11:04 AM



Welcome back to my blog!
above- Notice the glass cases holding thousands of patent models. 

I received another email from Eugene Morris before he left on vacation. I asked him where I could find the patent models. If you recall in my St. Louis Salesman’s Journal, he was overwhelmed when he visited the Patent Office in Washington DC. The building is now used for the National Portrait Gallery.
On Fri, Jun 25, 2010 at 2:19 PM, Eugene Morris wrote: 

Ms. Isenburg:
The Patent Office sold the models in 1925. They were purchased by Sir Henry Wellcome, the founder of the Burroughs-Wellcome Co. (now part of GlaxoSmithKline). Although he intended to establish a patent model museum, the stock market crash of 1929 damaged his fortune and the models were left in storage. After his death, the collection went through a number of ownership changes. A large portion of the collection was donated to the nonprofit United States Patent Model Foundation by Cliff Peterson. (http://www.celinea.com/d-477775683.htm) Rather than being put into a museum, these models were slowly sold off by the foundation. A comparatively small number of models (4,000) are currently the property of the Rothschild Patent Museum. (http://www.patentmodel.org/default.aspx ) 
Gene Morris 

I responded with
Hello Eugene,
Thanks for the info and I am checking out those sites. I did follow thru and order the patents copied. I had to break the news to my group that it will take 60-90 days to get this documentation. Patience is very important when doing research- it not at all like the movies!
Much of my research is based on credit reports from the RG Dun & Co. Collection at Harvard Business School. I should be headed up there in a week or two and check out the lawyer who completed the paperwork for the patent. In the past, I’ve run across lawyers owning stores and this may very well be the same case. Also I will check on Coolidge and Linus Jackson while I am at it.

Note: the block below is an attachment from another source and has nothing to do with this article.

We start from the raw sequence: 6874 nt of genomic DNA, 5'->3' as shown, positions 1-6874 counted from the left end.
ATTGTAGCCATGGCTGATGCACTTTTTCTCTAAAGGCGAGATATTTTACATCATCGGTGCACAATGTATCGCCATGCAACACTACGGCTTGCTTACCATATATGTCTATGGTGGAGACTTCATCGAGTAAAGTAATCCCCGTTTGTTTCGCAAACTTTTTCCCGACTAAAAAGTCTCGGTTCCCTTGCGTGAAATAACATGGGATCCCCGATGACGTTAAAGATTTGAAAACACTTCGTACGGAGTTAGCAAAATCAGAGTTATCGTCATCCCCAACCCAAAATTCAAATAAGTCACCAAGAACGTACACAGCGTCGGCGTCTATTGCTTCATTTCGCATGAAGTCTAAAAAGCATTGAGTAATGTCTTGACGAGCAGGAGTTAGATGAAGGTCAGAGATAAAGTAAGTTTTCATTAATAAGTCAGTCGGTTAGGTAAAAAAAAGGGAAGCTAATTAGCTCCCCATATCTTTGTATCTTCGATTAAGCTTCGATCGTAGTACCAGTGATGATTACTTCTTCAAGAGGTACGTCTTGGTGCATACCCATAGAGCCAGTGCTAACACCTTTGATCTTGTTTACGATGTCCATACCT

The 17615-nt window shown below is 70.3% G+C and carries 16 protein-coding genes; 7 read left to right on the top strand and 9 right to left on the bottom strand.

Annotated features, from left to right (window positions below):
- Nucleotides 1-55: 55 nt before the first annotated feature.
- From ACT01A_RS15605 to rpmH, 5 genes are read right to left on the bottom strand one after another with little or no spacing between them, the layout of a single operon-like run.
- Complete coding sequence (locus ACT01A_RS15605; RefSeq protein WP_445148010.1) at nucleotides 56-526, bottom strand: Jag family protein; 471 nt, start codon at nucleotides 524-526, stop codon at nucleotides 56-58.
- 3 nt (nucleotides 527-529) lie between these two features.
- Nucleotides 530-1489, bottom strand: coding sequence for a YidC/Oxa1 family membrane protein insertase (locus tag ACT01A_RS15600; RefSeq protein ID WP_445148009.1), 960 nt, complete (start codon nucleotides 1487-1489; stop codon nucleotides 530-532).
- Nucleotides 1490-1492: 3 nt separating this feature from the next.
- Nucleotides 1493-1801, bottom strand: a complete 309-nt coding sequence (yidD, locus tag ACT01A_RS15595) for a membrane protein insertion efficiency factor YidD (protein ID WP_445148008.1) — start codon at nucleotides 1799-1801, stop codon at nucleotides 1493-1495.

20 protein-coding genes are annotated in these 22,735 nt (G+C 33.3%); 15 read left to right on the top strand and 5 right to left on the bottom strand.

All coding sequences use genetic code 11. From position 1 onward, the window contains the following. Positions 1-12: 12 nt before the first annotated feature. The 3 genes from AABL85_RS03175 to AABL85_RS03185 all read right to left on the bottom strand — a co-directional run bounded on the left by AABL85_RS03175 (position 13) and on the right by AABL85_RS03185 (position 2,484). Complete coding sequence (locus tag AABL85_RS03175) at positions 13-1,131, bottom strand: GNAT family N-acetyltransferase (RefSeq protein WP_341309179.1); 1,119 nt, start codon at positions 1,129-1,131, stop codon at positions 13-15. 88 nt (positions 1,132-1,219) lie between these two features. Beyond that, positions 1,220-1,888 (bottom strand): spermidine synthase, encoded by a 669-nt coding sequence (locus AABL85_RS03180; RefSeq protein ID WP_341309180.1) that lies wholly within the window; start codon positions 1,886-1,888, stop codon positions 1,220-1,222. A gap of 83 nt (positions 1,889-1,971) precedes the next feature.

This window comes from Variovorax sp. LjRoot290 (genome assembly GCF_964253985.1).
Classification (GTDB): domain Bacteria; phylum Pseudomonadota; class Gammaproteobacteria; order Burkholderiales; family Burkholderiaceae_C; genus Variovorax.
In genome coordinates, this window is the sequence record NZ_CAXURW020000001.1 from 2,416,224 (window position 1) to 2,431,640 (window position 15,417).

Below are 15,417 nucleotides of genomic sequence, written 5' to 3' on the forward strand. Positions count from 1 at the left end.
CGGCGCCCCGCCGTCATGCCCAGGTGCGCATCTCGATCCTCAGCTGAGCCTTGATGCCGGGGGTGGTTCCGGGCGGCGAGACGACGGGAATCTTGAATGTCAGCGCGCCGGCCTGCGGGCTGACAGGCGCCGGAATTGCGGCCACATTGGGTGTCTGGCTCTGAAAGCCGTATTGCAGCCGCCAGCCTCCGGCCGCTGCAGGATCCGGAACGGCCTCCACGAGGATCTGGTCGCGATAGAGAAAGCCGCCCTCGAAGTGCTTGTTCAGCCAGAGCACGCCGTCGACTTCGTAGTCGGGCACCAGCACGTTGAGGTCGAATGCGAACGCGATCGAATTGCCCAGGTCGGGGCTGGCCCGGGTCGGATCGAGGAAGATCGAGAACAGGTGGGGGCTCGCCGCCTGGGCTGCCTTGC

Thanks again for all your help,
Elizabeth Isenburg

Above- 1st floor to the Patent Office....can't you just see our salesman with his foot on a stool thinking about all the innovations around him?

Last night I finished re-typing up my credit reports for Savannah Missouri. Although I complained, I loved re-reading each entry. 
It is overwhelming to think of having a full report on each town- even just for the 1850s, this could take many, many months of driving up to Harvard. However the knowledge gathered could help understand the Arabia's collection better. If I follow that path it means 15 towns!
However, now that I am thinking about it rather than doing the entire city of St. Louis, I could find a middle ground, grouping by the type of ware sold- that way we would draw conclusions about their daily operations and how the market was changing.
If I did have a few thousand laying around I could pay someone who lives in Boston to go to Baker Library and write these up....

If you recall I had to type these report again because I had these files on outdated storage computer disks and an OCR program couldn’t’ read them. One of our recent guests, Jeremy Rowe, who is very knowledgeable in this area said the printer I used back in 2003 printed the letters with jagged edges and if I could email myself the file from my old Mac in the basement. I don't recall if this is still hooked up to a phone line (remember those days). What a great idea and I will do this next time.
As for my schedule, next week is booked. Monday we have company from the American Antiquarian Society….Tuesday is the Rotary Change in Commend….Wednesday- more company…Thursday an appointment in town and Friday- my only free day- is the start of the Fourth of July Weekend. I wouldn’t as much as I am pulled dream of driving into Boston to do research. The last time I did that was in 1999. I received a ticket on the Boston Turnpike for speeding and it is not a good excuse to say, “I have to get to the library!”